Above: Percy Stith creates custom hats out of his Santa Fe studio. Photograph by Stefan Wachs.
A VETERAN OF NEW YORK'S fashion industry, Percy Stith came to hat making almost out of necessity. He’d lost his favorite Stetson, and the sticker shock of attempting to replace it awakened his memory of learning how to cut, block, and shape hats more than 15 years before. As proprietor of Percy’s Hat Shop, in Santa Fe, Stith crafts wool chapeaus—many with leather bands—to customer specs, from dapper derbies to hipster fedoras, high crowns to low-profile.
Thinking cap: Stith originally picked up the basics by watching his ex-wife make hats for 15 to 30 minutes a day. “But when I came back to hat making years later, I’d forgotten everything.”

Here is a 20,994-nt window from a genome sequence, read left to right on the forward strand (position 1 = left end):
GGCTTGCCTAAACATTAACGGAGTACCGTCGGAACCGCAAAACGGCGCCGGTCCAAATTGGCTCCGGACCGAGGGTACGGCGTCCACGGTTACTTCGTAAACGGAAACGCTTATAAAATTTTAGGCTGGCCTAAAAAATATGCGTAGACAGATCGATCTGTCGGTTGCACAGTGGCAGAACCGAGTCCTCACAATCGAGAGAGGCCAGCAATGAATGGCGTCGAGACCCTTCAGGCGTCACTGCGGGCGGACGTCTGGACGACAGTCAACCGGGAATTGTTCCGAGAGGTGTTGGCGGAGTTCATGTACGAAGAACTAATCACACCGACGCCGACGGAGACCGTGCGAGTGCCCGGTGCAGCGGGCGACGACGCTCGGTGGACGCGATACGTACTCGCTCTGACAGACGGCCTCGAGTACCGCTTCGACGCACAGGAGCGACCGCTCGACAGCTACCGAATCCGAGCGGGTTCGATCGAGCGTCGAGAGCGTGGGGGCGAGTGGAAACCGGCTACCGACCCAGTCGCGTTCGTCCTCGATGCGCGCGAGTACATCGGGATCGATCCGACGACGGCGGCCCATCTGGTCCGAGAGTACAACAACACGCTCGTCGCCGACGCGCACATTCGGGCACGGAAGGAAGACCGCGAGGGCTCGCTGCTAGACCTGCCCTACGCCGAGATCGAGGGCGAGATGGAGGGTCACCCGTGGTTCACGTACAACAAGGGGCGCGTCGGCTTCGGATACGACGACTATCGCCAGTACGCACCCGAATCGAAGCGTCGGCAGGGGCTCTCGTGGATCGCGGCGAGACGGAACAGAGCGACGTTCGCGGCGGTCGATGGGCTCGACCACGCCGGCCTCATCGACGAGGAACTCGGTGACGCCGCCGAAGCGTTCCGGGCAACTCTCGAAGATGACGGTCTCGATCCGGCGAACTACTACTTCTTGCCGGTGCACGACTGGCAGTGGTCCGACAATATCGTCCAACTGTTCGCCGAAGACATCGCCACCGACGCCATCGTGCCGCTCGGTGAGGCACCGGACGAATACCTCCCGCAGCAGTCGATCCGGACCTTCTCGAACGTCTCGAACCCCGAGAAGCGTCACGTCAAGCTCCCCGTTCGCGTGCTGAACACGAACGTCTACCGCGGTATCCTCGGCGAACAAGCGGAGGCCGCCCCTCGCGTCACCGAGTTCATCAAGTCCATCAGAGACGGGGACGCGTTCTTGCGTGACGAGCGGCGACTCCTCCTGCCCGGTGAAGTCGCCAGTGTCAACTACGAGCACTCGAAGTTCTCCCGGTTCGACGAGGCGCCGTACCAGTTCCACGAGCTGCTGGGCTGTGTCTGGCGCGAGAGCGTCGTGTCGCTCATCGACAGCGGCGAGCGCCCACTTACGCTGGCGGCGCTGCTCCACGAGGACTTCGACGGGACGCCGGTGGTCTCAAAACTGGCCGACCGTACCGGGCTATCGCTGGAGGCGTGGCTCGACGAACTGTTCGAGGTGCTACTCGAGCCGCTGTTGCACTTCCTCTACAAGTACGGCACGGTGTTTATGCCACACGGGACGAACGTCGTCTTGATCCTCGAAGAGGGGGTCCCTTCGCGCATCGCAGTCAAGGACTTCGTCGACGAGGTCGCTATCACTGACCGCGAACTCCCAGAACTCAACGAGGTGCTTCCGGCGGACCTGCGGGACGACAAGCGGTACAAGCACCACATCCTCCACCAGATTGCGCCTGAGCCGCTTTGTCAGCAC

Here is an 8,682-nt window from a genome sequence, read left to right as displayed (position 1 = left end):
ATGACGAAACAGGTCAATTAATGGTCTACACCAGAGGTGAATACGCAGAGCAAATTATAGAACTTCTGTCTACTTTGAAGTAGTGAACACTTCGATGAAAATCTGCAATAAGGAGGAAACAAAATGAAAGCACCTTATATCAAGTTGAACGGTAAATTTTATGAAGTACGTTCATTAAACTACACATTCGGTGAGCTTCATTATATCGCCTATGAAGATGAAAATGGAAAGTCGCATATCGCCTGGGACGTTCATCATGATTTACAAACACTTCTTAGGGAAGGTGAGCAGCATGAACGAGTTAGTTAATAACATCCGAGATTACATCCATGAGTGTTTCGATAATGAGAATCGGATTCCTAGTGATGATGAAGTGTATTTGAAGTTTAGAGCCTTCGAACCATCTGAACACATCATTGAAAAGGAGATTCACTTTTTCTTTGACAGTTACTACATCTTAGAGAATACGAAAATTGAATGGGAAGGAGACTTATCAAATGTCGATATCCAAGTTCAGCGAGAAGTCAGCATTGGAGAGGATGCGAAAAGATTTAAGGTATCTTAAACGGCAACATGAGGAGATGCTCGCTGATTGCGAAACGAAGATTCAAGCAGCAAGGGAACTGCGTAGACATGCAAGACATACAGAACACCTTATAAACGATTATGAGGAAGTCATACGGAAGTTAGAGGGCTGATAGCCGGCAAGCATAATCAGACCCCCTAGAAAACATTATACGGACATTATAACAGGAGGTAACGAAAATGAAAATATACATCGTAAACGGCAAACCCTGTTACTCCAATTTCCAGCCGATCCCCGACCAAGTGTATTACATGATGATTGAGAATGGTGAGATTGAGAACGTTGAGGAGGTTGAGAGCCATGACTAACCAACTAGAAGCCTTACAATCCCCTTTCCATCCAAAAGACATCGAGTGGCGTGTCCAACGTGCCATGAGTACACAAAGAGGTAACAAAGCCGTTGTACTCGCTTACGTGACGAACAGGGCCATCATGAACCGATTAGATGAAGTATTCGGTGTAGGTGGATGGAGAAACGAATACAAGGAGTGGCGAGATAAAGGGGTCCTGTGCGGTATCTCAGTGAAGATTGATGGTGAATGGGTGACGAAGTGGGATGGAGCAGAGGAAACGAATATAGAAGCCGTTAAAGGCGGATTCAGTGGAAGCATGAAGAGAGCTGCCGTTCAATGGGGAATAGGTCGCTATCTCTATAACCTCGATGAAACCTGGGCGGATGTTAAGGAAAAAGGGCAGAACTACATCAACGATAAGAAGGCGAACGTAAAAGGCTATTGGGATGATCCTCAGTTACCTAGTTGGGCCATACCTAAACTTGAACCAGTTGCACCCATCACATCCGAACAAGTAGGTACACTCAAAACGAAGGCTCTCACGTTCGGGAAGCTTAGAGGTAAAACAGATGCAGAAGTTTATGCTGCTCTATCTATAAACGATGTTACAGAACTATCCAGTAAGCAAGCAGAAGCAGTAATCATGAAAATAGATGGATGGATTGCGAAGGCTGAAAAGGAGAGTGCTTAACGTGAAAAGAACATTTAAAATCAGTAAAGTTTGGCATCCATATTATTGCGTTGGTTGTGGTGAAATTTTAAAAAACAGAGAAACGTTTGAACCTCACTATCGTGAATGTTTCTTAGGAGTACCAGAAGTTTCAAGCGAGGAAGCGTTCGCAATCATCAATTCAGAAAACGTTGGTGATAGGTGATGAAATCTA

Dyed in the wool: Stith developed his own process by watching videos online and through plenty of trial and error. He doesn’t use patterns and has only a few basic round block sizes to create his one-of-a-kind felted wool lids in natural browns, blacks, and whites, or dyed to suit. “There’s definitely a freedom and a personal touch to the cutting and hand-shaping process.”
Old hat, new hat: An innovator, Stith has been experimenting with dyeing techniques and developing a brim cutter that he hopes to patent. “The brim cutters I’ve been using are antiquated and have been the same for hundreds of years.”
Bee in his bonnet: Stith is launching a make-your-own kit, complete with video instruction, materials, and tools. “This will hopefully create a new generation of makers. This feels like a time where people are empowered to do for themselves.”
Hat tip: The key to wearing more hats? Own more hats. “Vintage hat advertisements advise different hats for different face shapes. But people can look great in any kind of hat. There’s no formula. Everyone can be a hat person.”